"Rolled away" is what tipped my interpretation in another direction. In the Gospels the stone in Jesus' tomb is rolled away. Rolled away, therefore, reminds us of the rock and the resurrection. And the disgrace is the crucifixion (He humbled Himself to become a man, and demeaned Himself to die like a criminal). In Jesus' culture to die on the cross was shame upon shame. Remember (Paul certainly does) that the Law says anyone who is hung on a tree is cursed. So disgrace, or shame, or curse are all connected to the Cross. Egypt is the historical land of slavery. In much of the Tanak (Jewish Bible or OT) it is also a land to escape persecution (even in Matthew baby Jesus is taken there) or danger. So Egypt is double meaning: the land of slavery and the place of hiding. Jesus dies to take on our curse (sin and death). Jesus is sinless, but he "goes to Egypt" (He lives among us!) and lives in the human slavery to death (How can the author of life, the Creator die? He becomes a man and enters our shared 'slavery' in Egypt). The tomb is also the resting place of Jesus, hidden in the tomb/Egypt He awaits the proper time to come back (rise).

Today is of course that day for Joshua, but in the New Testament (Hebrews 3) there is a long reflection on Psalm 95 and the word today. Hebrews says we are living in "the today" (here and now in the post-resurrection, pre-Final Coming). So Today connotes Easter (as we live in the Easter Season until His return). Today is a word of address to the reader from God, a sacred reminder that time grows short to repent and believe.

So what did I see in the text (which no literal reading would provide)? Simply this, that when Joshua entered the Promised Land and enjoyed the fulfillment, that event pointed to an even greater day and even more important promise. It points to the day when the crucified Josuha/Jesus, having borne the shame of the cross and died as a slave (literally in Roman culture and figuratively as a human ensalved to death), now had the shame literally (rock rolled away) and figuratively (Risen He is no longer submissive to death) rolled away. So, it is, in a sense, a prophecy of Jesus' resurrection and a type of Christ. The mention of manna (a eucharistic type) connects it all the more to Passover/Last Supper/multiplication of loaves, in my mind, which only deepens the mystery and reveals more elegantly the glory.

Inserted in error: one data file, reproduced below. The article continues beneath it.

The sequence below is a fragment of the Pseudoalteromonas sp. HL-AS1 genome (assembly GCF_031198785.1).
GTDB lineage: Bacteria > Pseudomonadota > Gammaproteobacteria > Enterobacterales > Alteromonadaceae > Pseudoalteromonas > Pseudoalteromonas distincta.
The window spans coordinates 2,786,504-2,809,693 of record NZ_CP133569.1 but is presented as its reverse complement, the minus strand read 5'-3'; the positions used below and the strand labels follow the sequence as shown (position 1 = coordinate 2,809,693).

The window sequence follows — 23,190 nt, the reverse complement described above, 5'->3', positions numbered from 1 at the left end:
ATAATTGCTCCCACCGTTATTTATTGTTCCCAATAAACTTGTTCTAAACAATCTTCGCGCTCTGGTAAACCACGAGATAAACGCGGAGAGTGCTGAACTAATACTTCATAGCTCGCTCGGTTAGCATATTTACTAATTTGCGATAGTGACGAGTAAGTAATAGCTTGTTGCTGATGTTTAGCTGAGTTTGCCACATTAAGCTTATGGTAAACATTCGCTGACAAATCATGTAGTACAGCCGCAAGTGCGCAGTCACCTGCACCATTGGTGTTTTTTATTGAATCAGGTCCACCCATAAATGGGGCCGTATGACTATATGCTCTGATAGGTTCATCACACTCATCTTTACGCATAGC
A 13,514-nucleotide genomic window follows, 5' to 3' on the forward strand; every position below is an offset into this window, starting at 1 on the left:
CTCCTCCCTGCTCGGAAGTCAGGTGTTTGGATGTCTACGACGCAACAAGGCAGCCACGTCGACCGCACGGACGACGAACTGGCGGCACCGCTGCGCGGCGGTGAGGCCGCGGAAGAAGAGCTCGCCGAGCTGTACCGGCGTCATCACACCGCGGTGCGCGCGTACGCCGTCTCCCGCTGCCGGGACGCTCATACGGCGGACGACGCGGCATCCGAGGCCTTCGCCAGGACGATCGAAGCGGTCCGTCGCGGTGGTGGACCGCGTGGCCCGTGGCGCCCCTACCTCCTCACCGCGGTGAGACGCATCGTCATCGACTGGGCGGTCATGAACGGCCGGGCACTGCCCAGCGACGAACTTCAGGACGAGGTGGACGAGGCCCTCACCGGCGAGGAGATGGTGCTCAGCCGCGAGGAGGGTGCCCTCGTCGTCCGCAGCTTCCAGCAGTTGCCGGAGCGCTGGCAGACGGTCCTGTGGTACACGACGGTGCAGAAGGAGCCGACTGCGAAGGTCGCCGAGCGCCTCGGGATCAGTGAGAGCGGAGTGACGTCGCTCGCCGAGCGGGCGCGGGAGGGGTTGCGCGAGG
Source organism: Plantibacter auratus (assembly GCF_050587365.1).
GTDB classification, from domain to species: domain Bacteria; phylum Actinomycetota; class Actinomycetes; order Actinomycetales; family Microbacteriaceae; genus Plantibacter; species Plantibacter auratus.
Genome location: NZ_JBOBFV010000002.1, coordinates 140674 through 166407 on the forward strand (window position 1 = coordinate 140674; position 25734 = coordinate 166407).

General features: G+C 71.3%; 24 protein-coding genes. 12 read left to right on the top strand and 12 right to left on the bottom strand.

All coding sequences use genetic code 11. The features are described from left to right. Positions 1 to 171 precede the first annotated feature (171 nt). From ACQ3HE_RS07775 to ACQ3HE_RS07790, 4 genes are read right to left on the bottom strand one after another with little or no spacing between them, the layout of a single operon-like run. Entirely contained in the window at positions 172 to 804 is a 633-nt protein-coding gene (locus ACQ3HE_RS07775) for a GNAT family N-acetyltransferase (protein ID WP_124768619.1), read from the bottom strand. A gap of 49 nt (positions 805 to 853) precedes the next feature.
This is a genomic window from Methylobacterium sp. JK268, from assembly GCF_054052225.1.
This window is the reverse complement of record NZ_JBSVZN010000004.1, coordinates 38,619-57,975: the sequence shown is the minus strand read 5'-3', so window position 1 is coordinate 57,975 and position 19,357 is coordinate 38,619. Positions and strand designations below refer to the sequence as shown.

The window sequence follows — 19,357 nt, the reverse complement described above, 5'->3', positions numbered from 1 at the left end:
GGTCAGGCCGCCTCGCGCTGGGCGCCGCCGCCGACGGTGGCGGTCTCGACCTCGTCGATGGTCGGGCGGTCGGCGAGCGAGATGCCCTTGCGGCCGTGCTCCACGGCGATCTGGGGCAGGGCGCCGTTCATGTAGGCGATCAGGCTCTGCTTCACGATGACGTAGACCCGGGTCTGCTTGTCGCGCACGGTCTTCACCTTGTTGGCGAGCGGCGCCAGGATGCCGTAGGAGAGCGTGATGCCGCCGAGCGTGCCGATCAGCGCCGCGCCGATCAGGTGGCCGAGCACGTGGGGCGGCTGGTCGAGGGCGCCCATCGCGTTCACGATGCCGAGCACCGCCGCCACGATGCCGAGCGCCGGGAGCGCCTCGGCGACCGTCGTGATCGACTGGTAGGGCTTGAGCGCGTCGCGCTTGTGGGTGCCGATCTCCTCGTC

So many of you may wonder what meds I am on to end up here, right? But perhaps those who lived closer to Jesus (in time and space) are aware of Divine revelation in ways we aren't. Maybe there is something there, when you look for Jesus in every book of the Bible. Maybe there is something there when you find Him in an unexpected place. Maybe the literal reading is not the point, maybe things are better deeper! (D-lay. this one is for you!)
Addendum About twelve hours after posting last night's blog, I was doing Morning Prayer (with its own lectionary readings) One of them was from Galatians 4, including verses 23-24 [All this is an allegory: the two women stand for two covenants.] Hagar, he says, is Mount Sinai while Sarah is Jerusalem. Further allegorizing as the two locations are also given symbolic meaning. I cannot help but say, "there YOU go again, Lord. Confirming through Scripture what I am learning and teaching.